Guillaume Mauger, Bulletin of the American Meteorological Society

    Review of previous edition:
    "The book reads extremely well: it uses stories, analogues, and examples to draw the reader into the story of the science of our changing planet. Despite the complexity of the actual science, Dessler presents the material in a clear manner and does it without drawing on mathematics any more difficult than simple algebra … I recommend this book for anyone interested in learning more about climate change and the challenges it presents to humanity."
    Donald J. Wuebbles, Physics Today

    Review of previous edition:
    "At last, a textbook about the scientific basis for global climate change that's well balanced, well written, highly illuminating, and accessible to non-science majors."
    John M. Wallace, University of Washington

    Review of previous edition:
    "Understanding the challenges of climate change requires an understanding of the relevant science, economics and policy. However, existing introductory textbooks focus on only one of these disciplines, and there is a need for books covering all aspects. This textbook fills this void. Dessler has done an excellent job of clearly describing the different issues of climate change in a way that will be accessible to both science and non-science majors. I can see this book becoming the standard textbook for the growing number of introductory courses that discuss both the science and policy of climate change."
    Darryn Waugh, Johns Hopkins University

    Review of previous edition:
    "Andy is a natural teacher and writer with such an ease of presentation that he makes complex subjects accessible by his clever use of everyday analogies. Climate change is a subject that [he] cares about passionately, and he really cares about his reader as well. [This] book provides an expert's exposition of climate change in all its facets … written primarily as a textbook, it also provides excellent reading for any layperson …"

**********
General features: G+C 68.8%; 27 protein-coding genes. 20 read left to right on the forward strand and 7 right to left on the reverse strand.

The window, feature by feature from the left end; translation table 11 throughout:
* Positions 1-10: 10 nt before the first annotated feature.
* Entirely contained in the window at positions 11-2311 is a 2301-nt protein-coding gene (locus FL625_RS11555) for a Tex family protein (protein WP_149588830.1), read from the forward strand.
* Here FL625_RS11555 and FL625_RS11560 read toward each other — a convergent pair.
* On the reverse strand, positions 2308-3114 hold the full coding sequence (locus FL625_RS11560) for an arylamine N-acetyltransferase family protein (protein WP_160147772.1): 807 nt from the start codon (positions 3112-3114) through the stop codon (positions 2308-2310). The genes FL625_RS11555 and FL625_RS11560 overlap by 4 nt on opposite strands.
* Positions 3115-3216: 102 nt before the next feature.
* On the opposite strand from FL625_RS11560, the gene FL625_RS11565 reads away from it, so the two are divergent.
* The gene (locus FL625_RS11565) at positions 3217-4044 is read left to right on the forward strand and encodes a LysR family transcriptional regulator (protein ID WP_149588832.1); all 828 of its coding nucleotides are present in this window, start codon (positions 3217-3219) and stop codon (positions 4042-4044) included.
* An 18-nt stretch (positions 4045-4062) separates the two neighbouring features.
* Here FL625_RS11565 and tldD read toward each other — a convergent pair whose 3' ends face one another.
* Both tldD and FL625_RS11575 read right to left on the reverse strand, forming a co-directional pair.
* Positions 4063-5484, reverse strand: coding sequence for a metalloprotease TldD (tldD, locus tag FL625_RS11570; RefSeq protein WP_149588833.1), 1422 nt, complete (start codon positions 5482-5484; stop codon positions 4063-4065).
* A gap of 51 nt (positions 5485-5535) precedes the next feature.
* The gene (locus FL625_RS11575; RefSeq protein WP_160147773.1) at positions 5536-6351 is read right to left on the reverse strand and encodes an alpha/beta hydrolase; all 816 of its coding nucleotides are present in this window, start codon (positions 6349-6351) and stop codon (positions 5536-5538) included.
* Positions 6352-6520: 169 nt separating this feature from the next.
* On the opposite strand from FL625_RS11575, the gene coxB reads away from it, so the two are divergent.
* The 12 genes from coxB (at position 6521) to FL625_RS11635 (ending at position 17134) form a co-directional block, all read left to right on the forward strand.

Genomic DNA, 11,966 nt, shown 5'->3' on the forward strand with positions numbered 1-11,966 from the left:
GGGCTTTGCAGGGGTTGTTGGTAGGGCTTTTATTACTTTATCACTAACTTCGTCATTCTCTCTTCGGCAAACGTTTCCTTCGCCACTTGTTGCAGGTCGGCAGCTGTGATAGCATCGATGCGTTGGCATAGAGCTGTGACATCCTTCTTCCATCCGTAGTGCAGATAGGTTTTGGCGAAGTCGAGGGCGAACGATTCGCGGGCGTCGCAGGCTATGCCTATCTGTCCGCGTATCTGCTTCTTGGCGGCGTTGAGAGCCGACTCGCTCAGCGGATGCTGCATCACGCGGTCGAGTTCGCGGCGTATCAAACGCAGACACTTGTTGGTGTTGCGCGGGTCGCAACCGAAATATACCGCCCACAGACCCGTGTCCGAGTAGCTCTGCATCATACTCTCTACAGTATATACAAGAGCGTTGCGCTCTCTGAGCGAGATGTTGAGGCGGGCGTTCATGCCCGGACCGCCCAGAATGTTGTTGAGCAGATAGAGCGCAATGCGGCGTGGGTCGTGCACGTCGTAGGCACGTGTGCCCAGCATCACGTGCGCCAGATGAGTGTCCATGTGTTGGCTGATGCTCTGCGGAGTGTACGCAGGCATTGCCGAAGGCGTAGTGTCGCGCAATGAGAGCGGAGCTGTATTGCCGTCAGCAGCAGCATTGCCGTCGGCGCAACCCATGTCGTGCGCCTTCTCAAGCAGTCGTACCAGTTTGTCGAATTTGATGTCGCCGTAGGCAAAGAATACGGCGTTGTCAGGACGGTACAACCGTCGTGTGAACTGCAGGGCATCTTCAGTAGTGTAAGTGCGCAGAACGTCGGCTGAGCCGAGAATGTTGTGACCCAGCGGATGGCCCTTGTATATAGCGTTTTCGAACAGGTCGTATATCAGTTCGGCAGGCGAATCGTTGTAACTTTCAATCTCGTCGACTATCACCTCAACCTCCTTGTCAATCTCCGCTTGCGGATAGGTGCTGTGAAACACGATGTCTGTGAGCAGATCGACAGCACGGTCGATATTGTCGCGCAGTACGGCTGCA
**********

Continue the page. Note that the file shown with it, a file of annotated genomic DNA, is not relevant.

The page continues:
Gerald R. North, Texas A&M University

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    Product details

    • Edition: 2nd Edition
    • Date Published: September 2015
    • format: Hardback
    • isbn: 9781107096820
    • dimensions: 253 x 177 mm
    • contains: 75 b/w illus. 9 colour illus. 5 tables 154 exercises
    • availability: In stock
  • Table of Contents

    1. An introduction to the climate problem
    2. Is the climate changing?
    3. Radiation and energy balance
    4. A simple climate model
    5. The carbon cycle
    6. Forcing, feedbacks, and climate sensitivity
    7. Why is the climate changing?
    8. Predictions of future climate change
    9. Impacts of climate change
    10. Exponential growth
    11. Fundamentals of climate change policy
    12. Mitigation policies
    13. A brief history of climate science and politics
    14. Putting it together: a long-term policy to address climate change

  • Resources for

    Introduction to Modern Climate Change

    Andrew Dessler

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  • Author

    Andrew Dessler, Texas A & M University
    Andrew Dessler is a climate scientist who studies both the science and politics of climate change. His scientific research revolves around climate feedbacks, in particular how water vapor and clouds act to amplify warming from the carbon dioxide that human activities emit. During the last year of the Clinton Administration, he served as a Senior Policy Analyst in the White House Office of Science and Technology Policy. Based on his research and policy experience, he has authored two books on climate change: this textbook and The Science and Politics of Global Climate Change: A Guide to the Debate, 2nd edition (with Edward Parson, 2010). This textbook won the 2014 American Meteorological Society Louis J. Battan Author's Award. In recognition of his work on outreach, in 2011 he was named a Google Science Communication Fellow. He is presently a Professor of Atmospheric Sciences at Texas A&M University. His educational background includes a BA in physics from Rice University and a PhD in chemistry from Harvard University. He also undertook postdoctoral work at NASA's Goddard Space Flight Center and spent nine years on the research faculty of the University of Maryland.